Wise guys not wanted
Egyptian women after the vote on constitutional changes
Recent events in the Arab world have brought about changes that no one thought possible. Regimes in Egypt, Tunisia and Libya have been overthrown; those of Syria and Yemen are under siege. As in any time of transition, however, the ultimate outcome of these developments is uncertain. The new battle of ideas may bring progress, but it may also result in setbacks or deadlock. Each country is shaping its own destiny.
In Egypt and Tunisia in particular, the hope for more freedom, participation and pluralism must not be dashed. People need the prospect of a democracy dividend. For this purpose, the governments in the region must not just meet the demands of the demonstrators. The most important thing is to fulfil their people’s basic needs.
As democrats, we should do everything we can to assist them. We believe that the best option for all is a free and fair world in which the state fosters and protects the wellbeing of everyone in society. In this sense, our goals are broadly in line with the demands of the demonstrators in North African streets.
In Tunisia and Egypt, the potential birthplaces of a new model for future Arab democracies, we can certainly sing the praises of our democratic model. We can point to its blessings, and we can offer our support. But we cannot impose our ideas. Democracy is an important goal, but achieving it in a participatory process is equally important. People’s broad involvement needs to be ensured. The media, political parties and trade unions play key roles. In Tunisia and Egypt, however, they are currently experiencing serious transformation processes of their own.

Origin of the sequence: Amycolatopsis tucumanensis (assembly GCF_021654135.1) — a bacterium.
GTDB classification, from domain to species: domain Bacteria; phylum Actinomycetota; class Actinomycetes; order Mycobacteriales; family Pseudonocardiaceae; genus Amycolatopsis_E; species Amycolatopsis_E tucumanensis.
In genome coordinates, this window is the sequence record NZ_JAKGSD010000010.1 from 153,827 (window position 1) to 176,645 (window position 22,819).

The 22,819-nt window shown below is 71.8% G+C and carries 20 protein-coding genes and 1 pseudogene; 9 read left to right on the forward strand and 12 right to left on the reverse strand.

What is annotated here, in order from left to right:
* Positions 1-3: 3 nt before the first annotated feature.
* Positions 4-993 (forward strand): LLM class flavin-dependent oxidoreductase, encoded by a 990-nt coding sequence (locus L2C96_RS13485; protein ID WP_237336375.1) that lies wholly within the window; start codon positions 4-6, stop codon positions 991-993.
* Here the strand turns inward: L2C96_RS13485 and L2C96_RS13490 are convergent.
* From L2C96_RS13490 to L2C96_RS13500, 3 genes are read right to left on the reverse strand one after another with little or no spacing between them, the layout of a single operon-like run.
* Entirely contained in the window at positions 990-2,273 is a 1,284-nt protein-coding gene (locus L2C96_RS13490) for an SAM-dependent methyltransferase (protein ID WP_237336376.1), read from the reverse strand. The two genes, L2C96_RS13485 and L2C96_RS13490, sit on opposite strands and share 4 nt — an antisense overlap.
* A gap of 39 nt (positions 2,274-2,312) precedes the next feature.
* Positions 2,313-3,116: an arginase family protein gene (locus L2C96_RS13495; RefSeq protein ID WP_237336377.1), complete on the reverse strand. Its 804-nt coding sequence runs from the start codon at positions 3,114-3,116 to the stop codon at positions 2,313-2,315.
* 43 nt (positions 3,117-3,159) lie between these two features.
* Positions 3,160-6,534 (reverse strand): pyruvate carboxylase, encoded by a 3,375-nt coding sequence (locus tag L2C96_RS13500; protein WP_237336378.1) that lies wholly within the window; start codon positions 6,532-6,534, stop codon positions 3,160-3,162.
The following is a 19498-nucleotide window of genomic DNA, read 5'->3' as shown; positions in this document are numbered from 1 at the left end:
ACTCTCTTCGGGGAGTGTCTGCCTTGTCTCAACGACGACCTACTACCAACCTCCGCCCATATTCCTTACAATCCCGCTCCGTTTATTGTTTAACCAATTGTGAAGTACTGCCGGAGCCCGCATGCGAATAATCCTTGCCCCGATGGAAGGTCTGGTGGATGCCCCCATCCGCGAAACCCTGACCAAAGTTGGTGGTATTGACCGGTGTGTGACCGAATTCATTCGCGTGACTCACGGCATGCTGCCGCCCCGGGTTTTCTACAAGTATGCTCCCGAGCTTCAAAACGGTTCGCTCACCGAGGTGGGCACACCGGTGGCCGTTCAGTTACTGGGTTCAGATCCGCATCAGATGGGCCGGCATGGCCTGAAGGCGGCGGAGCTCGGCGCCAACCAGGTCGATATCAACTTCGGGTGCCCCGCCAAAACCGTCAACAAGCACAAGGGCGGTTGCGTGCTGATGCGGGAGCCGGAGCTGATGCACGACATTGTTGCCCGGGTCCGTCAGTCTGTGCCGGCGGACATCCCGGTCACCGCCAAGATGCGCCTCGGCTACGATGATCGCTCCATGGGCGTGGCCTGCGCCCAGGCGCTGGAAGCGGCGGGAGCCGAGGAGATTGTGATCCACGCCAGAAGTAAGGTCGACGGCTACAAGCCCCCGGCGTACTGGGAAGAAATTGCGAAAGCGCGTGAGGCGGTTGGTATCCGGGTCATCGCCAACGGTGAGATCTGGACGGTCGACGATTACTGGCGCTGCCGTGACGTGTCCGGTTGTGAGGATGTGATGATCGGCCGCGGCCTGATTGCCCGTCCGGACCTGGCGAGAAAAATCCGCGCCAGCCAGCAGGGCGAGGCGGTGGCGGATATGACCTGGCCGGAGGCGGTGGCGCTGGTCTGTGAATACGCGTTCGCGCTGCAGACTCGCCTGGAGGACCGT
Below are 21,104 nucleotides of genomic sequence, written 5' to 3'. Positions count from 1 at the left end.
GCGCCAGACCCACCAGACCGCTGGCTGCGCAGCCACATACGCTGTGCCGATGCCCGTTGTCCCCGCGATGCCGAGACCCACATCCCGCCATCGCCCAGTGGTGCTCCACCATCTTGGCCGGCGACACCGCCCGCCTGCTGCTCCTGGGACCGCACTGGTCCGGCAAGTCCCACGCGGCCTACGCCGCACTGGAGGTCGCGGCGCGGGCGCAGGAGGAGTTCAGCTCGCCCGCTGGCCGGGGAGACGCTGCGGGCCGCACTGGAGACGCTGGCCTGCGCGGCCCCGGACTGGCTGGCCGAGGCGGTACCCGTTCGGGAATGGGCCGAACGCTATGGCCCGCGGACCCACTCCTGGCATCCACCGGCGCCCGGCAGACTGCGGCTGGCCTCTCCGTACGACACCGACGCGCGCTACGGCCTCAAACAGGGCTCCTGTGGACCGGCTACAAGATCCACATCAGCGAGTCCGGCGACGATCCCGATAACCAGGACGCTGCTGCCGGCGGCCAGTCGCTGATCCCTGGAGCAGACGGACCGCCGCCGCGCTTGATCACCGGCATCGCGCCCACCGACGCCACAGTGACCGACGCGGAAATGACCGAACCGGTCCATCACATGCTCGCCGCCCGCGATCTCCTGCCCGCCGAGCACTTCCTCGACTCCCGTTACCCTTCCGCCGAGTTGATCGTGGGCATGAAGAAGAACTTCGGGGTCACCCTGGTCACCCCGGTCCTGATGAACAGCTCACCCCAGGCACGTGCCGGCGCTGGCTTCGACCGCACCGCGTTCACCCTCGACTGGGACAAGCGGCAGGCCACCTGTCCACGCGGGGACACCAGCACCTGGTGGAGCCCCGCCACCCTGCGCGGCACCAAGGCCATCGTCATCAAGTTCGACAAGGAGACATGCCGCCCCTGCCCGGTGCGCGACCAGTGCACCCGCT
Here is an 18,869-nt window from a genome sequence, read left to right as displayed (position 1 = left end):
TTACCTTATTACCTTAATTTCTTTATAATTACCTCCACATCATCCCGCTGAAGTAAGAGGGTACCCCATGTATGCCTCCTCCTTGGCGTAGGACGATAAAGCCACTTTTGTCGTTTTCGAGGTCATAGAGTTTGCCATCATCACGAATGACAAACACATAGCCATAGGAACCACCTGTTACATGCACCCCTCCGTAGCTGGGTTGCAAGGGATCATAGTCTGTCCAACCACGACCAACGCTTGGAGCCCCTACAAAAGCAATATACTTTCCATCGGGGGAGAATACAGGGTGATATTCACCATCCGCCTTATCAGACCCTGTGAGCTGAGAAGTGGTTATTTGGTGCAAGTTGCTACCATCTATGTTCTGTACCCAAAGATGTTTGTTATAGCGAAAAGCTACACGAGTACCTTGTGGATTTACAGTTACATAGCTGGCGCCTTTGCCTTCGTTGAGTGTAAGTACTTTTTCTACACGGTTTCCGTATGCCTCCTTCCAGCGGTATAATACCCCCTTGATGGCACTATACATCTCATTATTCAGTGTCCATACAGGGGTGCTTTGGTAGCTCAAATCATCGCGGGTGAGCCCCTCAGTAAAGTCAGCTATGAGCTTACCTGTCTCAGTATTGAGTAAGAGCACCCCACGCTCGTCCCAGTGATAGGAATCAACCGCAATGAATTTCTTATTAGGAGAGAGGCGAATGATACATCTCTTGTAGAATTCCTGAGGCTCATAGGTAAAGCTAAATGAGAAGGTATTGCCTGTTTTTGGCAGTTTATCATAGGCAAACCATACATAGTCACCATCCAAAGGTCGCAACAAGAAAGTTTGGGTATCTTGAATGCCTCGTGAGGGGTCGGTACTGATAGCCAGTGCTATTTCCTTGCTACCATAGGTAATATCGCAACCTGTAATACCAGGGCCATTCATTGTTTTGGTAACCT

Western nations need to accept that their efforts to pave the region’s path to prosperity, rule of law and freedom have so far borne little fruit. For too long, we tried to balance – or even play off – prosperity against our own market protection, justice and freedom against support for sinister, but predictable autocracies, freedom and mobility against isolation and illegal migration. All this must stop.
For the sake of the West’s credibility as a whole and for the sake of good neighbourly relations, European nations must adopt an honest policy. We need some kind of a “Marshall Plan for the Democratisation and Modernisation of the Mediterranean” to help to promote foreign investment in Arab countries, to furnish massive support for vocational training and to provide assistance to small and mid-sized enterprises. But as long as trade barriers remain in place, this will only be part of the answer. We need a Euro-Mediterranean free trade zone.
The West certainly cannot presume to decide what is best for the Arab world, as recent events made evident in Egypt. The ostentatious announcement of a US plan to bypass Egypt’s government and distribute millions of dollars directly to local NGOs was vehemently rejected by the prospective recipients. “The West shored up the Mubarak system in the past,” was one response. “Now it is trying to tell us what to do once more.” Views like this are not expressed only by Islamist and (often left-leaning) nationalist groups. Many young democracy activists think that way too.
Two Arab societies have rid themselves of their dictators and thus acquired a new sense of self confidence. They will not let outsiders tell them which route to take. While exercising all due modesty and restraint, the West should do its very best in support of all those who have embarked on the journey to a freer society.